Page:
AE Barkhausen Techniques

Barkhausen Effect

The Barkhausen effect refers to the sudden change in size of ferromagnetic domains that occur during magnetization or demagnetization. During magnetization, favorably oriented domains develop at the cost of less favorably oriented domains. These two factors result in minute jumps of magnetization when a ferromagnetic sample (e.g. iron) is exposed to an increasing magnetic field (see figure). Domain wall motion itself is determined by many factors like microstructure, grain boundaries, inclusions, and stress and strain. By the same token, the Barkhausen effect is too a function of stress and strain.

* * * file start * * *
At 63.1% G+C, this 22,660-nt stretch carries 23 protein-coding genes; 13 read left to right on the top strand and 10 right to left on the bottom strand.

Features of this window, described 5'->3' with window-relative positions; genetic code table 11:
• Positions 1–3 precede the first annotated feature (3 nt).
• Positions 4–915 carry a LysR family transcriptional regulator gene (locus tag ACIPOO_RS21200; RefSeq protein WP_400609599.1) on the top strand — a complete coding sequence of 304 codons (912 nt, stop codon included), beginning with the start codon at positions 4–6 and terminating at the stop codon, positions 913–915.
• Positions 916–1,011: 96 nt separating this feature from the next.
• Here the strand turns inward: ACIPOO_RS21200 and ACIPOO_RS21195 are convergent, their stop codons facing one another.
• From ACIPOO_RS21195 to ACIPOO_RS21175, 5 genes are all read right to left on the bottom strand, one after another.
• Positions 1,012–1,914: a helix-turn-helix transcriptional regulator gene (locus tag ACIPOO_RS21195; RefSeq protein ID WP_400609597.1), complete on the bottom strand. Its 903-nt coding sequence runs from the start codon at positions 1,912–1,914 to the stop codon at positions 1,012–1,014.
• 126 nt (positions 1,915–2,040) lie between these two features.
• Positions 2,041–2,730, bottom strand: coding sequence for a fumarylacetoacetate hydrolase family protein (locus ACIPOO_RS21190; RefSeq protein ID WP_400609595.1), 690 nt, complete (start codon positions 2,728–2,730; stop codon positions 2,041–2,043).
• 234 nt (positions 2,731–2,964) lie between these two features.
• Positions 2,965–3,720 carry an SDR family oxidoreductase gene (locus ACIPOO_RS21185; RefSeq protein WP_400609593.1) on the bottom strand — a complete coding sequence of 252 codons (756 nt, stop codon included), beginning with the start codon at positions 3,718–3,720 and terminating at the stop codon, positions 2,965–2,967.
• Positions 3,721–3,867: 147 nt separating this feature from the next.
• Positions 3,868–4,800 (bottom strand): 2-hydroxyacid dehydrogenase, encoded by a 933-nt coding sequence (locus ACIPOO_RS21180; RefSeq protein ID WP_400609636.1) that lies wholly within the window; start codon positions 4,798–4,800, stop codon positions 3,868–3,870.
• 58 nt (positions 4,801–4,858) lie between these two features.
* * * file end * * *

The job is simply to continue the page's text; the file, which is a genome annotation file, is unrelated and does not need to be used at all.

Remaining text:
Barkhausen Noise

Barkhausen noise can be heard if a coil of wire is wrapped around the sample undergoing magnetization. Abrupt movements in the magnetic field produce spiking current pulses in the coil. When amplified, the clicks can be compared to Rice Krispies or the crumbling a candy wrapper. The amount of Barkhausen noise is influenced by material imperfections and dislocations and is likewise dependent on the mechanical properties of a material. Currently, materials exposed to high energy particles (nuclear reactors) or cyclic mechanical stresses (pipelines) are available for nondestructive evaluation using Barkhausen noise, one of the many branches of AE testing.

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